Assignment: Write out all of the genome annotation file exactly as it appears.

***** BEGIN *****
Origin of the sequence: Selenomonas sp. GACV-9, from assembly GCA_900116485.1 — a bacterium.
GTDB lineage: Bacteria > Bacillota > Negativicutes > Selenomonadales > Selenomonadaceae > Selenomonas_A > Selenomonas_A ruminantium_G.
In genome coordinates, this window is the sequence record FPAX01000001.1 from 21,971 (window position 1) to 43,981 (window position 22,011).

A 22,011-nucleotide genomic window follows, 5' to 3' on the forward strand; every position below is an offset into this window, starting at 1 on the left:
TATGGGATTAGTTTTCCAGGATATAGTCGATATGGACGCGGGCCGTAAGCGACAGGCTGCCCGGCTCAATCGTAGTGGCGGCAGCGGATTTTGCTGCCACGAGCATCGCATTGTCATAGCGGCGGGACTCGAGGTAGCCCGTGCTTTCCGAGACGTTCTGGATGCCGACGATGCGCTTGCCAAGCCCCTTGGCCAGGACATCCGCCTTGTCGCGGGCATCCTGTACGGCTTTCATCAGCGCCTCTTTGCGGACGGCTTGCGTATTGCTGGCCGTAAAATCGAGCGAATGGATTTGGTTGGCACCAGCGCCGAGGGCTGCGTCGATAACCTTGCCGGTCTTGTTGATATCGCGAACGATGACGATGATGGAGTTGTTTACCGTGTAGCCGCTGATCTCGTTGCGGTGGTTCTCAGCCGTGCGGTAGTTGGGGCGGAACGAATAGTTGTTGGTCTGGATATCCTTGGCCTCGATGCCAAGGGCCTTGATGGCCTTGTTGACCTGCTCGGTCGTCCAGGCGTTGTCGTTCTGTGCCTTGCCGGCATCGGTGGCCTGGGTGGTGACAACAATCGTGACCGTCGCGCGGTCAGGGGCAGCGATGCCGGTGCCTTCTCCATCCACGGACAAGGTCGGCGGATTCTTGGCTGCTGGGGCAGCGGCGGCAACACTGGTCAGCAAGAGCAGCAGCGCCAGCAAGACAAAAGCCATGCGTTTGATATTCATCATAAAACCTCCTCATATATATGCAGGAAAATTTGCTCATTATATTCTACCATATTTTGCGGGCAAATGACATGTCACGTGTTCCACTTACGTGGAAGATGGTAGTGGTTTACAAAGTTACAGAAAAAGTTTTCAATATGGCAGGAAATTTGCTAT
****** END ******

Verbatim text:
Origin of the sequence: Selenomonas sp. GACV-9, from assembly GCA_900116485.1 — a bacterium.
GTDB lineage: Bacteria > Bacillota > Negativicutes > Selenomonadales > Selenomonadaceae > Selenomonas_A > Selenomonas_A ruminantium_G.
In genome coordinates, this window is the sequence record FPAX01000001.1 from 21,971 (window position 1) to 43,981 (window position 22,011).

A 22,011-nucleotide genomic window follows, 5' to 3' on the forward strand; every position below is an offset into this window, starting at 1 on the left:
TATGGGATTAGTTTTCCAGGATATAGTCGATATGGACGCGGGCCGTAAGCGACAGGCTGCCCGGCTCAATCGTAGTGGCGGCAGCGGATTTTGCTGCCACGAGCATCGCATTGTCATAGCGGCGGGACTCGAGGTAGCCCGTGCTTTCCGAGACGTTCTGGATGCCGACGATGCGCTTGCCAAGCCCCTTGGCCAGGACATCCGCCTTGTCGCGGGCATCCTGTACGGCTTTCATCAGCGCCTCTTTGCGGACGGCTTGCGTATTGCTGGCCGTAAAATCGAGCGAATGGATTTGGTTGGCACCAGCGCCGAGGGCTGCGTCGATAACCTTGCCGGTCTTGTTGATATCGCGAACGATGACGATGATGGAGTTGTTTACCGTGTAGCCGCTGATCTCGTTGCGGTGGTTCTCAGCCGTGCGGTAGTTGGGGCGGAACGAATAGTTGTTGGTCTGGATATCCTTGGCCTCGATGCCAAGGGCCTTGATGGCCTTGTTGACCTGCTCGGTCGTCCAGGCGTTGTCGTTCTGTGCCTTGCCGGCATCGGTGGCCTGGGTGGTGACAACAATCGTGACCGTCGCGCGGTCAGGGGCAGCGATGCCGGTGCCTTCTCCATCCACGGACAAGGTCGGCGGATTCTTGGCTGCTGGGGCAGCGGCGGCAACACTGGTCAGCAAGAGCAGCAGCGCCAGCAAGACAAAAGCCATGCGTTTGATATTCATCATAAAACCTCCTCATATATATGCAGGAAAATTTGCTCATTATATTCTACCATATTTTGCGGGCAAATGACATGTCACGTGTTCCACTTACGTGGAAGATGGTAGTGGTTTACAAAGTTACAGAAAAAGTTTTCAATATGGCAGGAAATTTGCTAT